Are your online discussions plagued by lengthy silences or technical trouble? Check out these tips.
Over the past six months or so, library workers have bravely plowed into the world of virtual programming. Along the way, you’ve probably picked up more skills than you even realize. (Remember those awkward early attempts at leading a Zoom meeting or recording a story time with your phone?)
Still, leading discussion-based programs can be stressful. Learning to facilitate conversations online can take time, but just like mastering a video-conferencing platform, practice makes perfect. Whether your book club is marred by lengthy silences or your teen advisory board meetings are out of control, check out the following tips for leading your best online discussions.
Open the room early for people who don’t know the platform
We recommend that the host arrive at least 15 minutes before start time — especially if you have newcomers or others who might not be well-versed with the technology. Invite folks to join early if they need any help with their technology and settings. If you have the option for someone to join you to help with this, even better! Then welcome everyone and go over any housekeeping or technology instructions. If you are working with participants that are new to video-conferencing technology, consider working a practice mute-unmute activity into an icebreaker.
Set ground rules
Ground rules are a list of terms that participants agree to follow—and the facilitator agrees to uphold—during a conversation. Ground rules help establish expectations for how people will talk with one another and offer a tool for helping to maintain an open line of communication. There is no one set list of ground rules that facilitators should follow. Good ground rules can be adapted to the situation or group, and participants can help create or modify them.
Share the ground rules with participants in advance and review them at the beginning of the conversation. You may wish to share them on your screen or drop them into the chat if either option is available. Get agreement from participants though a verbal “yes,” a thumbs up, or another way. Many platforms have “reactions” that people can use throughout the conversation, such as a “raise hands” feature.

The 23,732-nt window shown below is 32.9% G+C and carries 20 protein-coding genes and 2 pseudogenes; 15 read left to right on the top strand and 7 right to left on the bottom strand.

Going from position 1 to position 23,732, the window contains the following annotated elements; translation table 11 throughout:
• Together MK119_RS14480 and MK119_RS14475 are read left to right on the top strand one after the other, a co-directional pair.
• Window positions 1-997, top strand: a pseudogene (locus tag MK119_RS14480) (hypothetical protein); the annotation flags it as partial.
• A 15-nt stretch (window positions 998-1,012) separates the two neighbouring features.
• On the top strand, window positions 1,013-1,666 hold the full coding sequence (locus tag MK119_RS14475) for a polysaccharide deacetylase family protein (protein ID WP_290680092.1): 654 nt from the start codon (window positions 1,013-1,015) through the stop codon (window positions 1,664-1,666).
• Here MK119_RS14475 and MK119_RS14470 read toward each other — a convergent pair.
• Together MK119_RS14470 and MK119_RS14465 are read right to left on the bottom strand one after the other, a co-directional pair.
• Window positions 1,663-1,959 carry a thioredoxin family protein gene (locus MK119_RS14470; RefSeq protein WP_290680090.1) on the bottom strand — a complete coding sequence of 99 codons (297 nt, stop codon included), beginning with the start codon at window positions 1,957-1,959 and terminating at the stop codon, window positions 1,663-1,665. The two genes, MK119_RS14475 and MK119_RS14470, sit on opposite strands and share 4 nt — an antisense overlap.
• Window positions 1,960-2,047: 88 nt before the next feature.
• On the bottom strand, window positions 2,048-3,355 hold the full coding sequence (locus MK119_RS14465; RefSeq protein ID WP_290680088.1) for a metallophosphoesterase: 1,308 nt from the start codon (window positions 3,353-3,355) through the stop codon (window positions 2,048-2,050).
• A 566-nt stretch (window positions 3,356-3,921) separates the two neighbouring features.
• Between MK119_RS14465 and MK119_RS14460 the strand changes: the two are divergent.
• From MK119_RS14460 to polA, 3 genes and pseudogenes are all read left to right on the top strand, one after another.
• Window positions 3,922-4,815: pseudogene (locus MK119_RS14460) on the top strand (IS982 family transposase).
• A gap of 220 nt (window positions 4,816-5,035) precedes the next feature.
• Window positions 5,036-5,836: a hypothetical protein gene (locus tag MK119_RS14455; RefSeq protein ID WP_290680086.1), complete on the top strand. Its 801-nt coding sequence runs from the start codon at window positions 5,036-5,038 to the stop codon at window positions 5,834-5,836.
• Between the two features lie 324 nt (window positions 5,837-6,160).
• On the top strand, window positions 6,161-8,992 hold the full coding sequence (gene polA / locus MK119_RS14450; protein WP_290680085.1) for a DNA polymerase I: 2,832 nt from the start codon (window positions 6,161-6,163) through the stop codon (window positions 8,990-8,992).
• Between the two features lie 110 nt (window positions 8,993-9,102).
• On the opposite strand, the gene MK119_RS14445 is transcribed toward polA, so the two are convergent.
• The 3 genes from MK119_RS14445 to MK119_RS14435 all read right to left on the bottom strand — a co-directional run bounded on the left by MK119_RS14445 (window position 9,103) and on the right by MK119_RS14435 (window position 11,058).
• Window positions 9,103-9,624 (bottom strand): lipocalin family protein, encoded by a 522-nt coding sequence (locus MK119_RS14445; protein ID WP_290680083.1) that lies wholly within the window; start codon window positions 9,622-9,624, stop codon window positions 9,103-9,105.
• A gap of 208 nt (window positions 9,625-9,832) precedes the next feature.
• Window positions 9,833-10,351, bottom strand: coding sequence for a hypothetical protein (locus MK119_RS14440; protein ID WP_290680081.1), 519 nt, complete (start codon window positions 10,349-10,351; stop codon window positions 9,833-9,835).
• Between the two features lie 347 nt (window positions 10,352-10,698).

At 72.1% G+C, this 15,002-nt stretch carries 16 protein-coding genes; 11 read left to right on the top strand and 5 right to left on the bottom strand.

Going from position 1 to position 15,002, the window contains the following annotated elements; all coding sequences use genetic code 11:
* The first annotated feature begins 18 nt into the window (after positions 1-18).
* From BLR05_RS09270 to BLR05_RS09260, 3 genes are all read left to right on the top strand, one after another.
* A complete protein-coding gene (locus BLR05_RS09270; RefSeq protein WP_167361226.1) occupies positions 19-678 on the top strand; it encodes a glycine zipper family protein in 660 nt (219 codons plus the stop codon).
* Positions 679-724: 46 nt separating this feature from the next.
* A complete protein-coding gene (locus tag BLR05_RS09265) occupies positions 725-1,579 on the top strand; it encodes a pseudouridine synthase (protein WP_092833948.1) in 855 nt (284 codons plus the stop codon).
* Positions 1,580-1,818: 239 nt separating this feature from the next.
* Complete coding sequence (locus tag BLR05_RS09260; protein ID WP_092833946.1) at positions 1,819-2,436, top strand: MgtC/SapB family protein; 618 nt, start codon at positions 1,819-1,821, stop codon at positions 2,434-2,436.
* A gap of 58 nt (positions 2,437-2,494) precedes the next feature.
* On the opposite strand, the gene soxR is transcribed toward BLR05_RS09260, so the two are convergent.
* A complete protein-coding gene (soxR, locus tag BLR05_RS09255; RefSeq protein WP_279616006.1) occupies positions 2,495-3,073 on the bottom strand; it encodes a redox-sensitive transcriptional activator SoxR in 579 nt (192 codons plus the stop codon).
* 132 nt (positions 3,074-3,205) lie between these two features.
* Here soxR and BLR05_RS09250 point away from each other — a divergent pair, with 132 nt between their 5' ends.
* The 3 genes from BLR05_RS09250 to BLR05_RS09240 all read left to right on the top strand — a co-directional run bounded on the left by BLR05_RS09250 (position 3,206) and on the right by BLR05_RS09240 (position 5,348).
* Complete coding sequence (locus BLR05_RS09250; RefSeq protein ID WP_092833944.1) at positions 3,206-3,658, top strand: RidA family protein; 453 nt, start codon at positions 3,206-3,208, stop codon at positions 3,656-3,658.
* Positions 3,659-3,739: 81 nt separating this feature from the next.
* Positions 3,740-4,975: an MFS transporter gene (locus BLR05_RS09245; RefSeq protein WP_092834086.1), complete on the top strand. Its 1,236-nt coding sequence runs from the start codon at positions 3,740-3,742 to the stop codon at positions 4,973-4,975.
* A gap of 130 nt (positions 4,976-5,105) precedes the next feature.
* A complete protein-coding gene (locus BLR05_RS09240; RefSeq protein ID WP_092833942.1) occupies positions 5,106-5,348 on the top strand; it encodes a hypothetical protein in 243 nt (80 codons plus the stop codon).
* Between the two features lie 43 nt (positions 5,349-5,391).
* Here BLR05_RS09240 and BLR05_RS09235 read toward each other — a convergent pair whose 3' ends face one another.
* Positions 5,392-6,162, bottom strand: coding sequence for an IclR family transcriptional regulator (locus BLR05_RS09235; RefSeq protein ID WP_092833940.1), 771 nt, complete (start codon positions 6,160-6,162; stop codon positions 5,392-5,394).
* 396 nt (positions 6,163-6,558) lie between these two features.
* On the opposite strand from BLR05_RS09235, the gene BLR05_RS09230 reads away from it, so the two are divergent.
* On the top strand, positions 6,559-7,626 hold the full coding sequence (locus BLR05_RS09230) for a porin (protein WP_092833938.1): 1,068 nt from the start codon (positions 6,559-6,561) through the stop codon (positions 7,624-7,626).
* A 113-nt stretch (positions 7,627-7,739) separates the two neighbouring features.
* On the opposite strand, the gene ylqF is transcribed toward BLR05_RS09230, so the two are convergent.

Call on participants or set up a routine for who speaks when
Awkward silences happen in person, too, but they can feel especially pronounced when everyone is staring at their screens. In virtual settings, you may need to be more involved in calling on participants or setting up a routine for who speaks when. One option is to start with a round, where each participant has the chance to speak in order. This order can be used consistently through the program or just when it seems helpful to manage talking over one another.
Give people the option to pass
If you’re calling on people to speak, some attendees may feel like they’re being put on the spot. Make sure participants know that they can always opt to “pass” if they have nothing to add at the time.
If you’re running short on time, use the chat box for an icebreaker
Asking people to introduce themselves on mic is great, if you have time. If not, ask participants to silently introduce themselves to the group in the chat box. For example, invite everyone to share their names and their favorite food, something they did to get ready to log in to the meeting, or something else. It can help start the group off with a welcoming vibe.
Limit your screen-sharing
In some platforms, screen-sharing makes it difficult to see people’s faces; participants’ faces get pushed to the side to make room for the shared document. Try not to leave a document shared for longer than is necessary because the static image may cause people to disengage.
To learn more about facilitating virtual or in-person conversations, check out ALA's "Leading Conversations in Small and Rural Libraries" facilitation guide.